Disney Hall opening to sweet and sour notes

The sight may jar, but Frank Gehry's concert hall has a lot going for it

Architecture

October 19, 2003|By Fred Shuster | Fred Shuster,Los Angeles Daily News

With its crisp glass walls, audaciously curved facade and icy sheets of polished steel suggesting billowing sails caught in a strong wind, the Walt Disney Con-cert Hall is a jarring sight as it rises out of a colorless area of downtown Los Angeles' Bunker Hill.

The city's latest landmark isn't lacking in attention. Even weeks before the curtain goes up (the grand opening is Thursday), architect Frank Gehry's block-long metallic structure was leaving a profound mark on the city -- and perhaps its collective unconscious.

Spectacular. Optimistic. Com-pletely out of place. Those are some of the remarks heard in recent days as construction barriers have come down and musicians have begun slipping in for rehearsals. They're the sort of comments that also greeted the likes of the Golden Gate Bridge and the Eiffel Tower, structures that got some first-night reviews worse than Stravinsky's The Rite of Spring but are now much beloved. Whatever the fate of Disney Hall, its spirited exterior, shielding the elegant 2,265-seat auditorium within, is a dynamic presence in a particularly gray part of Los Angeles' notoriously ragged downtown.

"It almost doesn't matter whether anyone likes how it looks," says architect Eric Owen Moss, director of the Southern California Institute of Architec-ture. "Because there are so many ways of seeing it. One of the great things about the hall is it suggests that whatever the limits to our lives are, there are still possibilities. It stretches the frame of reference, whether the viewer realizes it or not. It suggests a state of becoming. Some people will be more aware of this than others, but the structure suggests that a lot of things that haven't arrived yet are possible.

"It shows history doesn't have to be a matter of rerunning things that have already happened. It makes its case."

Hope for downtown

As you walk through the place, you notice things like the floral pattern of the carpet, echoed in the staggered seating that spills over the Douglas fir-paneled auditorium. You hear the sharp scuffle of shoes on the shiny cedar floor of the venue, and you hope latecomers are kept in the foyer until a suitable break in the music. You gaze up at the massive skylights, and then see space between the sensual acoustic paneling and the shell of the building, a design, we find out later, that lends the music a hint of natural reverb.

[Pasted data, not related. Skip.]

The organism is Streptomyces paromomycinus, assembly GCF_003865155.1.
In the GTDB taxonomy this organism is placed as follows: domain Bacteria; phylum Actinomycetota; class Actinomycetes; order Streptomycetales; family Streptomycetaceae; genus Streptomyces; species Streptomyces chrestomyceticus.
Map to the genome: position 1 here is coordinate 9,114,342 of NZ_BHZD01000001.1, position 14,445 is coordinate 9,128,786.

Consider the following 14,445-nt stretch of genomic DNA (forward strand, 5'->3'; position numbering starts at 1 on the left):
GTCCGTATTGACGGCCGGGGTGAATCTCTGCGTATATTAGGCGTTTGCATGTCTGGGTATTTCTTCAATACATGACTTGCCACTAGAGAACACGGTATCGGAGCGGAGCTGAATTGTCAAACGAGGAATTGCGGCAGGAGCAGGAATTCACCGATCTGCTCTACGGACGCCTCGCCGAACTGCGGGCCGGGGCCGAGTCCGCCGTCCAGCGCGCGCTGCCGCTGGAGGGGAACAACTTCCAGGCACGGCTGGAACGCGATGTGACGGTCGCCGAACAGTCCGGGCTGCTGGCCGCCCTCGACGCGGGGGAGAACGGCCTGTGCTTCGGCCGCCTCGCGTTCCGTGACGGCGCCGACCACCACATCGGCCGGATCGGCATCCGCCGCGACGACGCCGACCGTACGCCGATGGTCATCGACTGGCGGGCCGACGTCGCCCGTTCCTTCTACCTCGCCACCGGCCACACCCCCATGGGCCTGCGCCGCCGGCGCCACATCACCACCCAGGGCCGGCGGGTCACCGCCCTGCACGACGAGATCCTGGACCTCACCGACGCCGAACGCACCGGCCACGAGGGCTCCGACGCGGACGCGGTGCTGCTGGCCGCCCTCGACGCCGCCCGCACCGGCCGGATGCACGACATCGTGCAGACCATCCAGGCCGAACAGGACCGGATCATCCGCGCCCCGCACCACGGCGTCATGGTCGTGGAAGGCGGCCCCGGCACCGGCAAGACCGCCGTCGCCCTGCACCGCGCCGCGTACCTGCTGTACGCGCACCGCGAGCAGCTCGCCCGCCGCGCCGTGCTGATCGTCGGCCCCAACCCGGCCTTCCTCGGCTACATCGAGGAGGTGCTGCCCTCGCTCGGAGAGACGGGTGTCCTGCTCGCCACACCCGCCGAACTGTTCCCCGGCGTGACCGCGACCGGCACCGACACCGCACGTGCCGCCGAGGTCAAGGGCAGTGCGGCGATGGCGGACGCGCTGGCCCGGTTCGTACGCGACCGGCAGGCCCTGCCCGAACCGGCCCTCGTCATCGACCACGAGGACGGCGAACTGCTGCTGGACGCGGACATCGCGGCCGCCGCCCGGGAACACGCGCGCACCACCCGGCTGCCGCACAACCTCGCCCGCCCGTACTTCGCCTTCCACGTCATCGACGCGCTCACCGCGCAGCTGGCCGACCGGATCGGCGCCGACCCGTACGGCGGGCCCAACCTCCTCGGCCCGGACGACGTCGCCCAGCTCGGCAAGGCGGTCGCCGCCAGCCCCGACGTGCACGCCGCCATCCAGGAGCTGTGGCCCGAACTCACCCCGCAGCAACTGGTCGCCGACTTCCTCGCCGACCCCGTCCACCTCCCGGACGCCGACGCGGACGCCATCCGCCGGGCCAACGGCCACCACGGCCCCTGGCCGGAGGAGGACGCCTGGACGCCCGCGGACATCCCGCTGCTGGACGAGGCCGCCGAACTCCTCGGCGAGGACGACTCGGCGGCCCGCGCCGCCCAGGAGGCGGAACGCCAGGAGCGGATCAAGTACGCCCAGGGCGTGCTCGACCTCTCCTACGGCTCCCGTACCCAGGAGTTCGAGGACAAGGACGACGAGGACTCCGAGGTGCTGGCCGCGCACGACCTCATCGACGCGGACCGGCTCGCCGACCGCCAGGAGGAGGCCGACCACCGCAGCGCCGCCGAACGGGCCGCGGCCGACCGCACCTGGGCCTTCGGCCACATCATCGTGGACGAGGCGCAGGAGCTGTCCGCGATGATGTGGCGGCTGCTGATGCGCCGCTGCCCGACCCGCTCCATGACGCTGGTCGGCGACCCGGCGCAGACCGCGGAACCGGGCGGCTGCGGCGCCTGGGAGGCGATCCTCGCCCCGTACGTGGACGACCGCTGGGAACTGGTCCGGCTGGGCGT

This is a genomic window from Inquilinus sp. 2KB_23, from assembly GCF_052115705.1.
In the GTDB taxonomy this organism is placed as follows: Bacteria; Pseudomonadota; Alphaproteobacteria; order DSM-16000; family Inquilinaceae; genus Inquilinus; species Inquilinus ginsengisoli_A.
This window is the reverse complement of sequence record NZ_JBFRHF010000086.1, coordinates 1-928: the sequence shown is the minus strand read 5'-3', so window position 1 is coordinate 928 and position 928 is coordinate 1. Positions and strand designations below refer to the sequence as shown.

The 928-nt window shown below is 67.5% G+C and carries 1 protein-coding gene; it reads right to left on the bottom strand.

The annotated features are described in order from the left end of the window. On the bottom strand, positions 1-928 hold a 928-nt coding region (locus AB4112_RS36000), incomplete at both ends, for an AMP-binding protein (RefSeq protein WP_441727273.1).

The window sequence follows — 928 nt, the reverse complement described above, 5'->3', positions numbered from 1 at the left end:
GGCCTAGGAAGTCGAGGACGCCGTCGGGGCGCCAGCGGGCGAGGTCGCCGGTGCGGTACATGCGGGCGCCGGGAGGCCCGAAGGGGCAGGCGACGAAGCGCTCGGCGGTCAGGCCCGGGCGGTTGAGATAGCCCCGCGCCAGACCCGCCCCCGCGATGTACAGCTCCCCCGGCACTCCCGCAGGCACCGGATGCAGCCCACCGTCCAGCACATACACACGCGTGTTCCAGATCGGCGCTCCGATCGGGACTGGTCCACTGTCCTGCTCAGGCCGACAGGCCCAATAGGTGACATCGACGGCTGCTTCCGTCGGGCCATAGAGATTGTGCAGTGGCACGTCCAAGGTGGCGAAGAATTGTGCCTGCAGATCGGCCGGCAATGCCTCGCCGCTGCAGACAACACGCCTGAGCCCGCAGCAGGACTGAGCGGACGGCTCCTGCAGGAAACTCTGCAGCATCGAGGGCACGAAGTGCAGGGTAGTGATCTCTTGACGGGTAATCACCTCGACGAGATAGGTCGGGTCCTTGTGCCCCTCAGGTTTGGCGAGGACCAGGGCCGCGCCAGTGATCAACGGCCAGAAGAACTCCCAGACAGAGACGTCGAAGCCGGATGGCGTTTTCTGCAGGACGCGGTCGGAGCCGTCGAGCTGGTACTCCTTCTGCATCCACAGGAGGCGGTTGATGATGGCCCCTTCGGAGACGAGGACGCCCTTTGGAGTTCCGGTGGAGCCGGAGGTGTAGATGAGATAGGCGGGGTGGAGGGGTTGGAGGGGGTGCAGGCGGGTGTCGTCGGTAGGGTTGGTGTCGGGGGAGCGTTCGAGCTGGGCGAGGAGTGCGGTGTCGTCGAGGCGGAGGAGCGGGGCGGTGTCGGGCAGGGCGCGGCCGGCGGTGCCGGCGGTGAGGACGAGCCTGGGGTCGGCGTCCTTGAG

Outside the venue, near the public gardens, you notice how Gehry demystifies the building itself by exposing openings in the structure's steel skin to reveal its very innards. "Look at the Eiffel Tower," Moss said. "It's all nuts and bolts and pieces of steel. Here, the state of being unfinished is part of Gehry's statement."

The next step in the cultural history of Los Angeles begins this week, when the new home to the Los Angeles Philharmonic and Los Angeles Master Chorale opens to a crescendo of publicity. Sixteen years after the project was first imagined and at more than twice its projected cost, Disney Hall has landed -- some would say blossomed -- and with it come hopes for a reinvigorated urban landscape.

"Ideally, this would be our Champs Elysees, a boulevard full of outdoor cafes, kiosks -- a true pedestrian space," said Tridib Banerjee, a professor of urban and regional planning at the Univer-sity of Southern California. "That's the kind of atmosphere missing in L.A. at the moment. It is an exciting building but, by accident or design, it's not very visible. ... You can't see it from the freeway, so it doesn't add to the skyline. It will need must-see attractions because nothing will draw people downtown on its own."

The city's Grand Avenue, where the hall is located, may not be the Champs Elysees, but it may have its Arc de Triomphe, thanks to Gehry. Those who've driven downtown recently have noticed the teeth-grinding repairs that have torn up the area. The outcome, though, will be a two-block promenade with wider sidewalks, seasonal trees and native California palms.

"Los Angeles is a complicated city," Moss said. "The fact that Disney Hall is downtown -- if there is a downtown -- starts to make that part of the city a legitimate place to offer what other parts of the city cannot. It allows one to make a distinction between a suburb, a periphery and a center -- something that's not always been clear."

A long road

The road to Gehry's long-awaited Disney Hall was long, treacherous and nearly had a very different ending. After initial funding was arranged more than 15 years ago, the project stalled until 1998. "We almost didn't get here," said Deborah Borda, the executive director of the L.A. Philharmonic. "But we wanted to do this correctly, and it was worth the wait."

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